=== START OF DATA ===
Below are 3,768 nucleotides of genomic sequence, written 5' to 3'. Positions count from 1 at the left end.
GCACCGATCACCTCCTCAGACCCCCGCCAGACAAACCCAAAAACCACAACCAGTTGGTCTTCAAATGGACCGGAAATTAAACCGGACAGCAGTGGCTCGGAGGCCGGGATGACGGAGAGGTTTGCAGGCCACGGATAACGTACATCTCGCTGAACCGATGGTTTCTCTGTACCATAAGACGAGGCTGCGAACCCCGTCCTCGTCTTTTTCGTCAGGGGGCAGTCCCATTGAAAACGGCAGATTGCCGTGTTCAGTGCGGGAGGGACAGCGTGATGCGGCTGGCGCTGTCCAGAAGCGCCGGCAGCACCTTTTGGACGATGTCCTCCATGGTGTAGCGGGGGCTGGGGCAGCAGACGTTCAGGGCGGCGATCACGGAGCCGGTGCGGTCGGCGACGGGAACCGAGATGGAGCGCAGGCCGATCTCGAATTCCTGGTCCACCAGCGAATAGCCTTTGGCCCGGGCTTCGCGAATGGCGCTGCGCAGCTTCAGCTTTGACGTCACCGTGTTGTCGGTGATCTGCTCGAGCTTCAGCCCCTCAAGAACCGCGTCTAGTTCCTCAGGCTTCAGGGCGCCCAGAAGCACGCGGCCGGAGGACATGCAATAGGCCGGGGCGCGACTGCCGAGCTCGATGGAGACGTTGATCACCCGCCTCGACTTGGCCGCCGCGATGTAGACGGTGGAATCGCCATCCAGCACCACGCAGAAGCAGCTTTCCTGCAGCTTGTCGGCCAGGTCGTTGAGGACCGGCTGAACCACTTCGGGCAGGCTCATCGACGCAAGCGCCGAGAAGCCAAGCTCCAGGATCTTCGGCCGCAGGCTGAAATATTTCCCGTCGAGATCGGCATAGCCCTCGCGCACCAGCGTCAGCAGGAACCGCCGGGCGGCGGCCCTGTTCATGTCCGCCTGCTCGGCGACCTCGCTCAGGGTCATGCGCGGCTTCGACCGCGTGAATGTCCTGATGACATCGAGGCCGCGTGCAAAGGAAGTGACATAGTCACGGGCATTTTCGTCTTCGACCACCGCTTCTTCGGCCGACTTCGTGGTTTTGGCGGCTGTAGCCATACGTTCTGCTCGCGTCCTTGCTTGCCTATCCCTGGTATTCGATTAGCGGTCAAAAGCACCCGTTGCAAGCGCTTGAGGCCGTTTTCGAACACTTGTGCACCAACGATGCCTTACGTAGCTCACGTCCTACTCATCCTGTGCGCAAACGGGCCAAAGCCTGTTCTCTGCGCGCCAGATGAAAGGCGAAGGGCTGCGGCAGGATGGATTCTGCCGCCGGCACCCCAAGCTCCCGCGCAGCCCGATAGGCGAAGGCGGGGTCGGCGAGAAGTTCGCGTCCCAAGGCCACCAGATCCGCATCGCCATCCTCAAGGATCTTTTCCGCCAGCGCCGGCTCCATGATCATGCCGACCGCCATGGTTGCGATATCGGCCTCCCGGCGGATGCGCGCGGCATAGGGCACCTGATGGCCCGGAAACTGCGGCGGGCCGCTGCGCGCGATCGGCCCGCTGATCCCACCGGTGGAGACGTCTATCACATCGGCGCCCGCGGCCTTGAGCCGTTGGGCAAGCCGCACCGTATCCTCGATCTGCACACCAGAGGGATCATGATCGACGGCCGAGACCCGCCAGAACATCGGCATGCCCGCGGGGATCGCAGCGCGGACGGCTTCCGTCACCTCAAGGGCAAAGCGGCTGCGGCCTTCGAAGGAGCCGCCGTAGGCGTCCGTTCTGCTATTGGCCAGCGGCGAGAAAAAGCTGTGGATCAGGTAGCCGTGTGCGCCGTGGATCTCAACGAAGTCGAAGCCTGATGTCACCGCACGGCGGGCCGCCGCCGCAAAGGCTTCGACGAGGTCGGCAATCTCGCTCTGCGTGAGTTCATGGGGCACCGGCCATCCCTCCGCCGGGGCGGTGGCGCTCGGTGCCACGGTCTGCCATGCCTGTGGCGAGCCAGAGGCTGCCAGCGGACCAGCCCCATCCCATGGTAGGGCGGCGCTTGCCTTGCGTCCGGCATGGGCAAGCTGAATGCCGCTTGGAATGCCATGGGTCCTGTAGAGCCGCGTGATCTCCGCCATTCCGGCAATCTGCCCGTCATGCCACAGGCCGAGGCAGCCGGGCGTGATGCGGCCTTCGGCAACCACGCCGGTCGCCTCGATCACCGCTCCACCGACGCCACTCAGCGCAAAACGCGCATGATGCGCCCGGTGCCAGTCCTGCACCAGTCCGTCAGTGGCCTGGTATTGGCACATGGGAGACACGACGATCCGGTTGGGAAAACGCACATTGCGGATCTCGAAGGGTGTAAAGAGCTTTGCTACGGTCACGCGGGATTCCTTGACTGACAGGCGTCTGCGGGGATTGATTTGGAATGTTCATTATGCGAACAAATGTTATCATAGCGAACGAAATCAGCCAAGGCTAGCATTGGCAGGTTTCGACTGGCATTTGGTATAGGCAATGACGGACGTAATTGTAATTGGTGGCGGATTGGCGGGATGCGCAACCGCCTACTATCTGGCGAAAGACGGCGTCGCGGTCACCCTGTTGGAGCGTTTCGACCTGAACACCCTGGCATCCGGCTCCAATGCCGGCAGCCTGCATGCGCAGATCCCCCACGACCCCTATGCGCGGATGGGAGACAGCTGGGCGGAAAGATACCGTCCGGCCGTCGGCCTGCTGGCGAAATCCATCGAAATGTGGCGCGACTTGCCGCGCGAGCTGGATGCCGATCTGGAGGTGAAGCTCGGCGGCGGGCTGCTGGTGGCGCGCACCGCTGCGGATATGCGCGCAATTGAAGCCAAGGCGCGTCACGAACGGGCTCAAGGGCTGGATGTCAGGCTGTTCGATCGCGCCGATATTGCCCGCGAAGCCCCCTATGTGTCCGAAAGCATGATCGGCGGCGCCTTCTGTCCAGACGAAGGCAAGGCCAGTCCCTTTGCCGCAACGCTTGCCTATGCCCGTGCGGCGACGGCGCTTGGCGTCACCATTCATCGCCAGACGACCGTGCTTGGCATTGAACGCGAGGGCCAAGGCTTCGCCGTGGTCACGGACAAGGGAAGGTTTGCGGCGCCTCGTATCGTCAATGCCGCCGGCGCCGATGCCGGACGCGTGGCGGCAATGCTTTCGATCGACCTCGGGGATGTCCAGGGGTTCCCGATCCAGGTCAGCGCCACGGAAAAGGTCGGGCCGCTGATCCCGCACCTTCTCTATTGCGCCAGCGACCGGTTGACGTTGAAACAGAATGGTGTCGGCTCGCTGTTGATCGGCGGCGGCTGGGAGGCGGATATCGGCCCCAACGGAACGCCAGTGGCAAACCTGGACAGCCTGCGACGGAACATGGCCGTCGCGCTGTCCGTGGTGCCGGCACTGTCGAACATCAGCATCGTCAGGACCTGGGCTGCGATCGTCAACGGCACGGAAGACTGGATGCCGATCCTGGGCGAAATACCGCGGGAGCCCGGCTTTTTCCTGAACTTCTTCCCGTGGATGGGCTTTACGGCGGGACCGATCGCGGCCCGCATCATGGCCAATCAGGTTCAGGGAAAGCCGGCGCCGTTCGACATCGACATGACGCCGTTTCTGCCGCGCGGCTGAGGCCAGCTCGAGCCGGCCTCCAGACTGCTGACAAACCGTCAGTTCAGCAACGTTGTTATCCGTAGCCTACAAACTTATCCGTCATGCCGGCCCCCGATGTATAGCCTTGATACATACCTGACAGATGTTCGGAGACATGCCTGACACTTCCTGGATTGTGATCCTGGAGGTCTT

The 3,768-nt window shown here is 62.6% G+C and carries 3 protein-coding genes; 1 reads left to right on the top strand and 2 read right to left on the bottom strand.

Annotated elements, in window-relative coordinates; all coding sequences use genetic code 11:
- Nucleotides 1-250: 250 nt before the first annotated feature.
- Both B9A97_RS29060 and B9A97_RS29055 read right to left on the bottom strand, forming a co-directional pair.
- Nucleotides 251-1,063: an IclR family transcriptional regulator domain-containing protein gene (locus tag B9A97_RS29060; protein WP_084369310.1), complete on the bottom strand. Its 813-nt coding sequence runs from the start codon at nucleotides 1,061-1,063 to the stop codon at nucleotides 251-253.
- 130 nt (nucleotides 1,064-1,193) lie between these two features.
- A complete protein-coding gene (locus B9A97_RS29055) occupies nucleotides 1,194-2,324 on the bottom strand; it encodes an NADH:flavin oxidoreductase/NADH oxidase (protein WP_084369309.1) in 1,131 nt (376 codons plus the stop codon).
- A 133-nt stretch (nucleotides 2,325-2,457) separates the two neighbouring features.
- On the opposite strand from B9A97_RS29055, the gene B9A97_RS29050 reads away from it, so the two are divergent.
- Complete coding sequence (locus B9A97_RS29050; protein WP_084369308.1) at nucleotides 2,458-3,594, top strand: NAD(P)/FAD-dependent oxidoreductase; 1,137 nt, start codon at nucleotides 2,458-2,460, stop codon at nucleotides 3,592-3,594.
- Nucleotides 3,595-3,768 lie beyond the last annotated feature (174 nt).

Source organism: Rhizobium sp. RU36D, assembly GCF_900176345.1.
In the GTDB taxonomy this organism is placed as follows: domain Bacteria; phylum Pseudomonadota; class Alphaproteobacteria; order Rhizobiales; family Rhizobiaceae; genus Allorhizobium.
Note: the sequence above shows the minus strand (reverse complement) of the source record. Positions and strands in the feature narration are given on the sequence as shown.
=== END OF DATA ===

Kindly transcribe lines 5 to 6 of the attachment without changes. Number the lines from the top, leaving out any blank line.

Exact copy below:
- Nucleotides 1-250: 250 nt before the first annotated feature.
- Both B9A97_RS29060 and B9A97_RS29055 read right to left on the bottom strand, forming a co-directional pair.